Richard L. Windsor, O.D., F.A.A.O.
Visual Field Loss
Visual field loss may occur in many forms from nearly complete loss of peripheral vision to small areas of partial loss. Hemianopsias (loss of half the field) or quadranopsia (loss of quarter field) are common after head injury or tumors.
Patients who suffer strokes or other traumatic brain injuries to one side of the brain including tumors may develop a loss of visual field to the opposite side. Patients often mistake this as being a bad right or left eye, but it actually occurs in the brain and thus presents as a loss in both eyes. Patients often run into objects, lose their place in reading and are startled by people or objects moving at them suddenly from the lost field.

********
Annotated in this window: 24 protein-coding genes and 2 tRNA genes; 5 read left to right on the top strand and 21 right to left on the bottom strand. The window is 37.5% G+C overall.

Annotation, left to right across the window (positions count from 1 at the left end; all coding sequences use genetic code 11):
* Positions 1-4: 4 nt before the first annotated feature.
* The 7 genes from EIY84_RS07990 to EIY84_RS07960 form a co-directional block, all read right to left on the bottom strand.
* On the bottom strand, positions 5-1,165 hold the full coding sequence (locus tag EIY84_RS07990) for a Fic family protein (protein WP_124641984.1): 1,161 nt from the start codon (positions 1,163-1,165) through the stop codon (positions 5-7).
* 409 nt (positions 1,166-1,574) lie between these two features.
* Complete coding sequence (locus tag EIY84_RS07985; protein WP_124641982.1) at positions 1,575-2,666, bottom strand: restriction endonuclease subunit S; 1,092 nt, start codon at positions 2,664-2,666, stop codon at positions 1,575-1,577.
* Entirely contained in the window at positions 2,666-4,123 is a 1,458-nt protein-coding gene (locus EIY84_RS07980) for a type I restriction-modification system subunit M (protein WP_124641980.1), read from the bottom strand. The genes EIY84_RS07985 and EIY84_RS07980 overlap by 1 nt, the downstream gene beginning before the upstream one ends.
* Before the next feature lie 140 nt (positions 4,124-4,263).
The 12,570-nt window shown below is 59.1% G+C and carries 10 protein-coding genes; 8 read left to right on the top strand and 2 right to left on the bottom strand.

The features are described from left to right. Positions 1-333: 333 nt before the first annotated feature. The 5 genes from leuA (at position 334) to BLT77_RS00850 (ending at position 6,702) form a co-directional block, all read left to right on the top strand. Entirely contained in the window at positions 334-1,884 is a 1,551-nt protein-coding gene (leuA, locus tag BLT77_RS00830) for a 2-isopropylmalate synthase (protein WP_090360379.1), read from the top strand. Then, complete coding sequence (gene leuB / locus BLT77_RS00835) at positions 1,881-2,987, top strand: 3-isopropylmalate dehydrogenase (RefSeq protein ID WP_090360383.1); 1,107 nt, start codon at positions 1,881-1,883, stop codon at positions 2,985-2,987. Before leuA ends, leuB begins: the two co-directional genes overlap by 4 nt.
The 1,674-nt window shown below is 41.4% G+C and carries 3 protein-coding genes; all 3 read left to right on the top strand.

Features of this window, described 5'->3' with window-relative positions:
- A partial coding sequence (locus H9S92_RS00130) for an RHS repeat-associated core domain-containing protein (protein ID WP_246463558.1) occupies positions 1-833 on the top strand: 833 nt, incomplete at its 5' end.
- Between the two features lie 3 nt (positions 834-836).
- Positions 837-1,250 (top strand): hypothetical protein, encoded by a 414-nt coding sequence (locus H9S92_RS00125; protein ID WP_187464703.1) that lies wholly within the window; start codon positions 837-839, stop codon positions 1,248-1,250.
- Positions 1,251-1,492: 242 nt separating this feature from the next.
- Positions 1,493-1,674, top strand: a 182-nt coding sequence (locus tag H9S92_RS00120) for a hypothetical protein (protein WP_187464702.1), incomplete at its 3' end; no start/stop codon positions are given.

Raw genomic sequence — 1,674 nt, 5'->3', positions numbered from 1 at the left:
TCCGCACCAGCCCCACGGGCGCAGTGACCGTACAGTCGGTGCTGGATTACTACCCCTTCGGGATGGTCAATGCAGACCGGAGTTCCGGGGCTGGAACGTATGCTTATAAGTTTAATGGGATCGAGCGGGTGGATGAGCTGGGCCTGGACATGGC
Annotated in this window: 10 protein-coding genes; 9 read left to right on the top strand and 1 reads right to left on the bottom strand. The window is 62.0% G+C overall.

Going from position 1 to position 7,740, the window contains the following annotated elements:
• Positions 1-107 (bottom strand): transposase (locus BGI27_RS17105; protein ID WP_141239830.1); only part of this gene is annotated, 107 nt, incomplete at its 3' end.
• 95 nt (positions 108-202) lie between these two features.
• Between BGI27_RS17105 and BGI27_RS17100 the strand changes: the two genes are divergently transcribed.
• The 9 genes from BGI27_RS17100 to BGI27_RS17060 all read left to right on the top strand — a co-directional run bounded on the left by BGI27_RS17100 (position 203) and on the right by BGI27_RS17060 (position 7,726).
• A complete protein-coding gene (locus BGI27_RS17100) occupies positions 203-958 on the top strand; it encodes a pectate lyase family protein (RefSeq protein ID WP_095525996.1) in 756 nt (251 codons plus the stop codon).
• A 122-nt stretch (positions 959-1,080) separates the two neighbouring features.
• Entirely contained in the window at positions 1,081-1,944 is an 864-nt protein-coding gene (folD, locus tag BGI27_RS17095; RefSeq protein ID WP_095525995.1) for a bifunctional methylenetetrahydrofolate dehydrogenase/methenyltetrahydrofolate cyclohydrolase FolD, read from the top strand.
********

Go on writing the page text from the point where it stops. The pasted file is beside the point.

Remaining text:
Visual Field Rehabilitation Systems
The functional rehabilitation of the visual field loss may require a combination of scanning therapy, adaptive strategies and optical field awareness devices. Scanning therapy and adaptive strategies have traditionally been employed by occupational therapists. Today, optometrists specializing in neuro-optometric rehabilitation and low vision have new visual field awareness systems to aid these patients.
Approaches to Hemianoptic Field Loss Rehabilitation
- Visual Field Awareness System
- Press-on Visual Field Enhancement Prisms
- Spatial Rehabilitation - Field Enhancement Prisms
Bitemporal Field Loss / Tunnel Vision Rehabilitation